Gastroesophageal Reflux: A Cause of Breathing Problems
A Cause of Breathing Problems
In most cases, a baby's reflux will get better on its own. This
often happens between 6 and 12 months of age, when the baby sits
up more often and eats more solid foods. But reflux may last longer
than a year. Some children may develop reflux when they get older
or never outgrow it. Some infants who have wheezing caused by reflux
may get asthma. Also, colds and other respiratory infections might
make reflux worse.
Common treatments for reflux include:
- Positioning: Infants with reflux should not be slumped
in an infant seat. This increases the pressure in their stomachs
and could worsen reflux. Some infants do best when lying on their
stomach. It may help to raise the head of the crib slightly. The
American Academy of Pediatrics suggests that most babies sleep
on their backs because it may lower the chances for SIDS (sudden
infant death syndrome), but an exception is made for children
with reflux. Ask your doctor if this position is recommended for
- Diet: Many people think spitting up and other problems
that may be due to reflux are caused by allergies or milk sensitivity,
yet that is often not the problem. If your baby's formula was
changed and it has helped, you should stick with it. Most infants
with reflux are better off if they drink less fluids and take
more solids. Babies who drink formula should drink no more than
one can of formula (26 to 32 ounces) each day. It is best to give
it in small amounts (four to six ounces each feeding). It also
helps to thicken the formula with rice cereal (one tablespoon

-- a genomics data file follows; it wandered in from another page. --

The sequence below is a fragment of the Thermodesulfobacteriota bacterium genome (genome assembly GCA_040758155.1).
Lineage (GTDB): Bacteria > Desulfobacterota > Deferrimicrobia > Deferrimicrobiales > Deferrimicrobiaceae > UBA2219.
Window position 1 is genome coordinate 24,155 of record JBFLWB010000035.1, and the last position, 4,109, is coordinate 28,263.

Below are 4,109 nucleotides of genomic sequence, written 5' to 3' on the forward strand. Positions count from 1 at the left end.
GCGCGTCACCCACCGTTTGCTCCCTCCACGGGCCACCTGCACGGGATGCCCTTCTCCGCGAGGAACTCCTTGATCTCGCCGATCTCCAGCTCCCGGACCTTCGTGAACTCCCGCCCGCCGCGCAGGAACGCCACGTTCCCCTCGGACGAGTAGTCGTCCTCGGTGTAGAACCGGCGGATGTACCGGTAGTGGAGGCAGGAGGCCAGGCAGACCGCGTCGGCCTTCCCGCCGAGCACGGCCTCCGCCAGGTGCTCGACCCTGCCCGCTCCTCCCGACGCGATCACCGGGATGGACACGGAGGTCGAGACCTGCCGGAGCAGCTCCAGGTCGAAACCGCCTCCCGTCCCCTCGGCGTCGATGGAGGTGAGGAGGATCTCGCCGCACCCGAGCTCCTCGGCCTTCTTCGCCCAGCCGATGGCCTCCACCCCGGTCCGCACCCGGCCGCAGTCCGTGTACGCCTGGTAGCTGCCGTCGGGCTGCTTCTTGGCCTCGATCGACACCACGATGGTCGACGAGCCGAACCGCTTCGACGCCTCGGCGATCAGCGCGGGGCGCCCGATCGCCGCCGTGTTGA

per ounce of formula). You may need to make a larger hole in the
nipple. If you are breastfeeding, please continue to do so. Ask
your doctor about adding solids to your baby's diet. Older children
should avoid spicy foods, caffeinated drinks (including sodas
and tea) and chocolate.
- Medications: Medication is the most common treatment
for reflux. Some decrease stomach acid, while others help the
stomach empty more quickly.
Medications commonly prescribed for reflux are:
Zantac (ranitidine) is the drug most often used to decrease
stomach acid. It comes as a liquid and is given two to four
times each day. It has no major side effects.
Prilosec (omeprazole) may work better to decrease stomach
acid and is given one to two times each day. It only comes in
capsule form. The capsule can be opened and the powder sprinkled
into food. This drug has no major side effects.
Reglan (metoclopramide) helps the stomach empty more
quickly. It is taken four times each day, 15 to 30 minutes before
each meal and at bedtime. Rarely, Reglan may cause side effects.
Young infants may have tense or stiff muscles. Children with
epilepsy seem to have a greater risk of having seizures when
- Surgery: Children who still have severe breathing problems
in spite of taking medication may need surgery to control reflux.
In those very few children who do need surgery, the most common
surgery is called a Nissen fundoplication. With this surgery,
the top part of the stomach (the fundus) is wrapped around the
bottom of the esophagus to create a collar. Then every time the
stomach contracts (squeezes), the collar around the esophagus
squeezes to prevent reflux.